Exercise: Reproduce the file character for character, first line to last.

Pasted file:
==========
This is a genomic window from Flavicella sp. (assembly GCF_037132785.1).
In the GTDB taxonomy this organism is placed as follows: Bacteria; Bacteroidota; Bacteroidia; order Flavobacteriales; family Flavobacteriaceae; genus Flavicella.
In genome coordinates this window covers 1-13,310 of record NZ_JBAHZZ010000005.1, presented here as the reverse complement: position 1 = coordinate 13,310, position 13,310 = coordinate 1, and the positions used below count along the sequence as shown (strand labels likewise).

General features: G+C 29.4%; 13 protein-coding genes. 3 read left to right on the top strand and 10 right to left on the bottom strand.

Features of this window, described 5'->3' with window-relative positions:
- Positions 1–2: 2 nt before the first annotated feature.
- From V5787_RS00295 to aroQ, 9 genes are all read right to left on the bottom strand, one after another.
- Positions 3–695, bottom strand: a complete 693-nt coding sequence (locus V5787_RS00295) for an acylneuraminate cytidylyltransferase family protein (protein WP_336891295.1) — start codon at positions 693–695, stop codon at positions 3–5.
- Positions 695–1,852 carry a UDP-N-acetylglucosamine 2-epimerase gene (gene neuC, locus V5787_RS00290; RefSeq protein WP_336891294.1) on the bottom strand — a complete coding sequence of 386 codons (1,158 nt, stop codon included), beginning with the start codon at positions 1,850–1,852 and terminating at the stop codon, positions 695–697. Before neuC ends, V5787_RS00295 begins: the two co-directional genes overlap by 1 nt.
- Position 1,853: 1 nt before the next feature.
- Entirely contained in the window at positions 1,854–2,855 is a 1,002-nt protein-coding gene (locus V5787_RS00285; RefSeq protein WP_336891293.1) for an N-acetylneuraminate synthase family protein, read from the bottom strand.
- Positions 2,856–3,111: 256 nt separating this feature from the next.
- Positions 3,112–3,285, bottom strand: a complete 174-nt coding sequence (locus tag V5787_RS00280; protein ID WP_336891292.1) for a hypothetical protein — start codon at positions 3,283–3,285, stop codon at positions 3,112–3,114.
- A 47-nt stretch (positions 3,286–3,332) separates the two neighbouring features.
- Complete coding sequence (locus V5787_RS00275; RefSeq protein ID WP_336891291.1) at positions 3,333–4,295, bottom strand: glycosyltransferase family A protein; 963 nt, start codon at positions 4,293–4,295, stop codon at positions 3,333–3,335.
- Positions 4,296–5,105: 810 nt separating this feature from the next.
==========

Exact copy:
This is a genomic window from Flavicella sp. (assembly GCF_037132785.1).
In the GTDB taxonomy this organism is placed as follows: Bacteria; Bacteroidota; Bacteroidia; order Flavobacteriales; family Flavobacteriaceae; genus Flavicella.
In genome coordinates this window covers 1-13,310 of record NZ_JBAHZZ010000005.1, presented here as the reverse complement: position 1 = coordinate 13,310, position 13,310 = coordinate 1, and the positions used below count along the sequence as shown (strand labels likewise).

General features: G+C 29.4%; 13 protein-coding genes. 3 read left to right on the top strand and 10 right to left on the bottom strand.

Features of this window, described 5'->3' with window-relative positions:
- Positions 1–2: 2 nt before the first annotated feature.
- From V5787_RS00295 to aroQ, 9 genes are all read right to left on the bottom strand, one after another.
- Positions 3–695, bottom strand: a complete 693-nt coding sequence (locus V5787_RS00295) for an acylneuraminate cytidylyltransferase family protein (protein WP_336891295.1) — start codon at positions 693–695, stop codon at positions 3–5.
- Positions 695–1,852 carry a UDP-N-acetylglucosamine 2-epimerase gene (gene neuC, locus V5787_RS00290; RefSeq protein WP_336891294.1) on the bottom strand — a complete coding sequence of 386 codons (1,158 nt, stop codon included), beginning with the start codon at positions 1,850–1,852 and terminating at the stop codon, positions 695–697. Before neuC ends, V5787_RS00295 begins: the two co-directional genes overlap by 1 nt.
- Position 1,853: 1 nt before the next feature.
- Entirely contained in the window at positions 1,854–2,855 is a 1,002-nt protein-coding gene (locus V5787_RS00285; RefSeq protein WP_336891293.1) for an N-acetylneuraminate synthase family protein, read from the bottom strand.
- Positions 2,856–3,111: 256 nt separating this feature from the next.
- Positions 3,112–3,285, bottom strand: a complete 174-nt coding sequence (locus tag V5787_RS00280; protein ID WP_336891292.1) for a hypothetical protein — start codon at positions 3,283–3,285, stop codon at positions 3,112–3,114.
- A 47-nt stretch (positions 3,286–3,332) separates the two neighbouring features.
- Complete coding sequence (locus V5787_RS00275; RefSeq protein ID WP_336891291.1) at positions 3,333–4,295, bottom strand: glycosyltransferase family A protein; 963 nt, start codon at positions 4,293–4,295, stop codon at positions 3,333–3,335.
- Positions 4,296–5,105: 810 nt separating this feature from the next.